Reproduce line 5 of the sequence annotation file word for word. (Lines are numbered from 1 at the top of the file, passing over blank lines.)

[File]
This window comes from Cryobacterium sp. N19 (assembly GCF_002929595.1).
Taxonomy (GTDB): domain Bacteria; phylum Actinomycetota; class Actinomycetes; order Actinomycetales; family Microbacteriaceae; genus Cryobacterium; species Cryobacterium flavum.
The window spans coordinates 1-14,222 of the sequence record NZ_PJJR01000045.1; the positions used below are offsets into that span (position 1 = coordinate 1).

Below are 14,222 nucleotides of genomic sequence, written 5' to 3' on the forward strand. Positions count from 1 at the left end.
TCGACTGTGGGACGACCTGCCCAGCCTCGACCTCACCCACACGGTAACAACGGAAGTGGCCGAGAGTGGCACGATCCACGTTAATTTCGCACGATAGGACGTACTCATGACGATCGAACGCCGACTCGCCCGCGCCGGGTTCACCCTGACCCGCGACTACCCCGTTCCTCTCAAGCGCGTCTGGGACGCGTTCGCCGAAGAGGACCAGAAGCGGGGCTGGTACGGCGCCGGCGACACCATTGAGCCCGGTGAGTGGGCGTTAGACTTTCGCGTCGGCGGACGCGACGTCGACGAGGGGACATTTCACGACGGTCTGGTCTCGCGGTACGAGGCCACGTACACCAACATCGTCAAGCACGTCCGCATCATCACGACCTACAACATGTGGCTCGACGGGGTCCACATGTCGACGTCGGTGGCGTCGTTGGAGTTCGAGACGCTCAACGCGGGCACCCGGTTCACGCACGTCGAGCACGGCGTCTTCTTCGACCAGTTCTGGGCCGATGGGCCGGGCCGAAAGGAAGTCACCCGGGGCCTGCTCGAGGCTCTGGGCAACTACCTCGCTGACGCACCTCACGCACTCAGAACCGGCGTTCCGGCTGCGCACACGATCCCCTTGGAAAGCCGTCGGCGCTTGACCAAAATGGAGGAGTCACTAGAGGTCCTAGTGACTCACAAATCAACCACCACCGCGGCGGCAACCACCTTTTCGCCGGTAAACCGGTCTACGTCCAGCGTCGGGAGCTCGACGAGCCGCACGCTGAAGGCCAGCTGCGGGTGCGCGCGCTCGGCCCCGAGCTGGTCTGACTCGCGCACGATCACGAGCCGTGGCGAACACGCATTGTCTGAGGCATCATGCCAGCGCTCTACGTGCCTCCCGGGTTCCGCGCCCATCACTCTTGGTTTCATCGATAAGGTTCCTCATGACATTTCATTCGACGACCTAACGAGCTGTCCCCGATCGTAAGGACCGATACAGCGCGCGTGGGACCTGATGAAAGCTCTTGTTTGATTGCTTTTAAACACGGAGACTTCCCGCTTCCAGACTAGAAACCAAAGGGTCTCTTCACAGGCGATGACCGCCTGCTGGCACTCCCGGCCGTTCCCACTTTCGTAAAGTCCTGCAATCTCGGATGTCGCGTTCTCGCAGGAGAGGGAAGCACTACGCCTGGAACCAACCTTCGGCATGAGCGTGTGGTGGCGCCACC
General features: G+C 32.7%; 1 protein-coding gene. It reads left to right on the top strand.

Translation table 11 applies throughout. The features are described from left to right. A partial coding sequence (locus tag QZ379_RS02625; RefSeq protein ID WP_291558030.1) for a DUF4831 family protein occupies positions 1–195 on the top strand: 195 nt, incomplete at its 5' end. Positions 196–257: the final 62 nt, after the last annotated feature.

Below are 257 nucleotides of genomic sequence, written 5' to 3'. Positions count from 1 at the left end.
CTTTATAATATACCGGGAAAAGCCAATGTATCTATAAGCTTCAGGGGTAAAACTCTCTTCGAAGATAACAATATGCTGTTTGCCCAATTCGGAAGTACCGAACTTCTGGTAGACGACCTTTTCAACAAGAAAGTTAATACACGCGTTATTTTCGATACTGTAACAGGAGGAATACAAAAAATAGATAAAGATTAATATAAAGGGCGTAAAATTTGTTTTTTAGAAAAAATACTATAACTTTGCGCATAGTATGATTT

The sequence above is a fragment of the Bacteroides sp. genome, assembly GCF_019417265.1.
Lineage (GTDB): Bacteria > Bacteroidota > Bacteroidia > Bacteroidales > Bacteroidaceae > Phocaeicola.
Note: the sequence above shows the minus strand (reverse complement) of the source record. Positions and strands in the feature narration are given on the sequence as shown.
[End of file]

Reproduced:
TCGACTGTGGGACGACCTGCCCAGCCTCGACCTCACCCACACGGTAACAACGGAAGTGGCCGAGAGTGGCACGATCCACGTTAATTTCGCACGATAGGACGTACTCATGACGATCGAACGCCGACTCGCCCGCGCCGGGTTCACCCTGACCCGCGACTACCCCGTTCCTCTCAAGCGCGTCTGGGACGCGTTCGCCGAAGAGGACCAGAAGCGGGGCTGGTACGGCGCCGGCGACACCATTGAGCCCGGTGAGTGGGCGTTAGACTTTCGCGTCGGCGGACGCGACGTCGACGAGGGGACATTTCACGACGGTCTGGTCTCGCGGTACGAGGCCACGTACACCAACATCGTCAAGCACGTCCGCATCATCACGACCTACAACATGTGGCTCGACGGGGTCCACATGTCGACGTCGGTGGCGTCGTTGGAGTTCGAGACGCTCAACGCGGGCACCCGGTTCACGCACGTCGAGCACGGCGTCTTCTTCGACCAGTTCTGGGCCGATGGGCCGGGCCGAAAGGAAGTCACCCGGGGCCTGCTCGAGGCTCTGGGCAACTACCTCGCTGACGCACCTCACGCACTCAGAACCGGCGTTCCGGCTGCGCACACGATCCCCTTGGAAAGCCGTCGGCGCTTGACCAAAATGGAGGAGTCACTAGAGGTCCTAGTGACTCACAAATCAACCACCACCGCGGCGGCAACCACCTTTTCGCCGGTAAACCGGTCTACGTCCAGCGTCGGGAGCTCGACGAGCCGCACGCTGAAGGCCAGCTGCGGGTGCGCGCGCTCGGCCCCGAGCTGGTCTGACTCGCGCACGATCACGAGCCGTGGCGAACACGCATTGTCTGAGGCATCATGCCAGCGCTCTACGTGCCTCCCGGGTTCCGCGCCCATCACTCTTGGTTTCATCGATAAGGTTCCTCATGACATTTCATTCGACGACCTAACGAGCTGTCCCCGATCGTAAGGACCGATACAGCGCGCGTGGGACCTGATGAAAGCTCTTGTTTGATTGCTTTTAAACACGGAGACTTCCCGCTTCCAGACTAGAAACCAAAGGGTCTCTTCACAGGCGATGACCGCCTGCTGGCACTCCCGGCCGTTCCCACTTTCGTAAAGTCCTGCAATCTCGGATGTCGCGTTCTCGCAGGAGAGGGAAGCACTACGCCTGGAACCAACCTTCGGCATGAGCGTGTGGTGGCGCCACC